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From: Jens Maurer (Jens.Maurer_at_[hidden])
Date: 2001-08-17 16:14:13

Darin Adler wrote:
> On Thursday, August 16, 2001, at 02:06 PM, Jens Maurer wrote:
> >> void trim(string& [, characters to trim]);
> >> void trim_beginning(string& [, characters to trim]);
> >> void trim_end(string& [, characters to trim]);
> >
> > I haven't felt an urgent need for these, yet. Usage examples?
> > Also, trim* can be emulated by replace_first() or replace_all()
> > with a regular expression. Furthermore, I wouldn't put in
> > a set of "default" characters to trim, because it will often
> > be dependent on a lot of issues. Better let the programmer
> > decide consciously each time the function is called.
> Trimming spaces off the beginning and/or end of a string is the main place
> this comes up. The tricky bit is deciding what definition of "space" to
> use. It's not clear what kind of data structure should be used for the
> "characters to trim" predicate.

Ok, Beman gave a few examples as well.

I'm still thinking of the string algorithm library as being "simple",
possibly just 5-line-wrappers around <algorithm>. Therefore,
I'd say we should use a null-terminated string of [wide] characters
which are to be trimmed. (see std::string::find_first_not_of).
> Perhaps, but I think this has been subject to much debate. Some
> programmers find this:
> vector<string> groups(get_groups());
> cout << join(groups.begin(), groups.end(), ", ");
> significantly inferior to this:
> cout << join(get_groups(), ", ");
> It's true that the iterators provide a solid basis for algorithms that are
> truly generic, but they can be inconvenient to work with.

Keep it simple: Don't redesign the STL, don't introduce funny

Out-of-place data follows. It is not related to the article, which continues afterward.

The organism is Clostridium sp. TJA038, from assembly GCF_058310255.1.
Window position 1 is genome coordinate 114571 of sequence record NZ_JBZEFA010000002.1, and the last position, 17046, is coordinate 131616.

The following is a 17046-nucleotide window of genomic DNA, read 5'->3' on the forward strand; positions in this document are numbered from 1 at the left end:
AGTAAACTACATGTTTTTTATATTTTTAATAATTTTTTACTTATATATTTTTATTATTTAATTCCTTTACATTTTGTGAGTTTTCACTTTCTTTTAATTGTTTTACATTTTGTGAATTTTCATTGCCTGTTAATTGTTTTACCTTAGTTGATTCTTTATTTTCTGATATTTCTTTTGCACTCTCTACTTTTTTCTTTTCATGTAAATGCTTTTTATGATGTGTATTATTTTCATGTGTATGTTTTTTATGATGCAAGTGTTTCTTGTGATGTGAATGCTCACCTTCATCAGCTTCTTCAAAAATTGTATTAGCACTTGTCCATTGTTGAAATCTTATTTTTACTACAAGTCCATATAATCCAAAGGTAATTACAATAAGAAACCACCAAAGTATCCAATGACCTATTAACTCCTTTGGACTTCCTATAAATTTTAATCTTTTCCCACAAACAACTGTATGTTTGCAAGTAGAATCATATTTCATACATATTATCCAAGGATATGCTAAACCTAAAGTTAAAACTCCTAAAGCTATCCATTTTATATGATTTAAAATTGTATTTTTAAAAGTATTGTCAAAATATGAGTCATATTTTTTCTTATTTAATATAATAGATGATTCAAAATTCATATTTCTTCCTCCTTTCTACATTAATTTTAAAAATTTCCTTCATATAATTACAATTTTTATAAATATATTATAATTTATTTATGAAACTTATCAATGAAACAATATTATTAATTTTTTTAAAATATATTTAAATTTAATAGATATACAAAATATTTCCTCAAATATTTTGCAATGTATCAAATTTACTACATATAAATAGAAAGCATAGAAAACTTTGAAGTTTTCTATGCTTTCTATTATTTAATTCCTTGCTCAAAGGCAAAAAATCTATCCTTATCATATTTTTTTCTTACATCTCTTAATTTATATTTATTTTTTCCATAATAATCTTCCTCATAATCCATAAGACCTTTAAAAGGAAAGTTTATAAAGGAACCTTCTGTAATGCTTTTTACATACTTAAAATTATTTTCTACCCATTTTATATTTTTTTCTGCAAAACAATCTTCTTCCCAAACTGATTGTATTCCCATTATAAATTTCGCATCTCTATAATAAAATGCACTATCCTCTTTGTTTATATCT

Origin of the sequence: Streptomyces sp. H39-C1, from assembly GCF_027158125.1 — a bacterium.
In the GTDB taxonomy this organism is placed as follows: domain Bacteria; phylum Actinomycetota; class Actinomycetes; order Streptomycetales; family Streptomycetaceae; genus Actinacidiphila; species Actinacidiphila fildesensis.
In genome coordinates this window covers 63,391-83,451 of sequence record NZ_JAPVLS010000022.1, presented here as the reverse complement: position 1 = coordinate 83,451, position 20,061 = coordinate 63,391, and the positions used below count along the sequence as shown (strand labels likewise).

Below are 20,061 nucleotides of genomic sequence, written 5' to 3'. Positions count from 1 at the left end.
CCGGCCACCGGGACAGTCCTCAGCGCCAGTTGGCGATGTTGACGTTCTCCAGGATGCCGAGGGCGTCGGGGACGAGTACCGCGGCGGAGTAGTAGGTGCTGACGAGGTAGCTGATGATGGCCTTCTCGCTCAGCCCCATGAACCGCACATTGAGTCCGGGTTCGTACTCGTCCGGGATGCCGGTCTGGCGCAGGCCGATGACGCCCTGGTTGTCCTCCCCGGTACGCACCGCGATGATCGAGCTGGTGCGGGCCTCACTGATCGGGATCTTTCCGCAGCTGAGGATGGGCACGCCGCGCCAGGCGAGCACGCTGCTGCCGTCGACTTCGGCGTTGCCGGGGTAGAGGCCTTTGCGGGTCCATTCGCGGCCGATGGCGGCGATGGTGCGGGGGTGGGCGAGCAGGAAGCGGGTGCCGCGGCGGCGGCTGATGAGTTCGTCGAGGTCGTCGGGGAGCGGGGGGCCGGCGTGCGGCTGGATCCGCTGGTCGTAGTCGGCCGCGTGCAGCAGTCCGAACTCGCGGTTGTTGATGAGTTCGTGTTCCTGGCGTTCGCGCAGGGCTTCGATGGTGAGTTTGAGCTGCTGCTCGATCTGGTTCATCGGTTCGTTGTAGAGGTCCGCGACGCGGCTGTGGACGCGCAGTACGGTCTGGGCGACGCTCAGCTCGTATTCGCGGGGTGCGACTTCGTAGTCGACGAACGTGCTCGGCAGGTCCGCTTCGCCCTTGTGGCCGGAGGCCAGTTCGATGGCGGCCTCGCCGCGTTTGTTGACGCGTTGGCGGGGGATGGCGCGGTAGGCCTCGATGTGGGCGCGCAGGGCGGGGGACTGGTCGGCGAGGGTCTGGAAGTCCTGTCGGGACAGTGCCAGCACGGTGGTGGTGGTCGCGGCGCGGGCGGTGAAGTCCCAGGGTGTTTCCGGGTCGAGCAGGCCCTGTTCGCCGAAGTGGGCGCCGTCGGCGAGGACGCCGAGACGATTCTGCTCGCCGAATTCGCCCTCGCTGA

intermediate types which don't work with the rest of the STL.
And don't wait for boost::vector<> to materialize.

"join" is so useful compared to writing the loop yourself that
people can write their own one-line-wrapper if they really
want to save the one source code line with the temporary

> > The only candidates in the above list are the trim* functions.
> I think that erase_first, erase_all, replace_first, replace, and
> replace_all are also candidates.

They weren't in my list :-)
But I agree they are candidates.

> > I'd like to see usage examples what interface is more convenient to
> > the programmer for this particular function. At the moment, I favour
> > modify-in-place.
> I have considerable experience with both versions of "replace", and I find
> the "return modification result" flavor to be far more convenient for my
> coding style. I think I've been using a more functional style with fewer
> local variables since I read the _Refactoring_ book, which may explain
> this.

Ok. Except that std::string is designed to "modify in place", e.g.
it has lots of modifying member functions. And that could potentially
be more efficient, because it saves useless copies. String copies
require a dynamic memory allocation, so they're possibly expensive.

Jens Maurer

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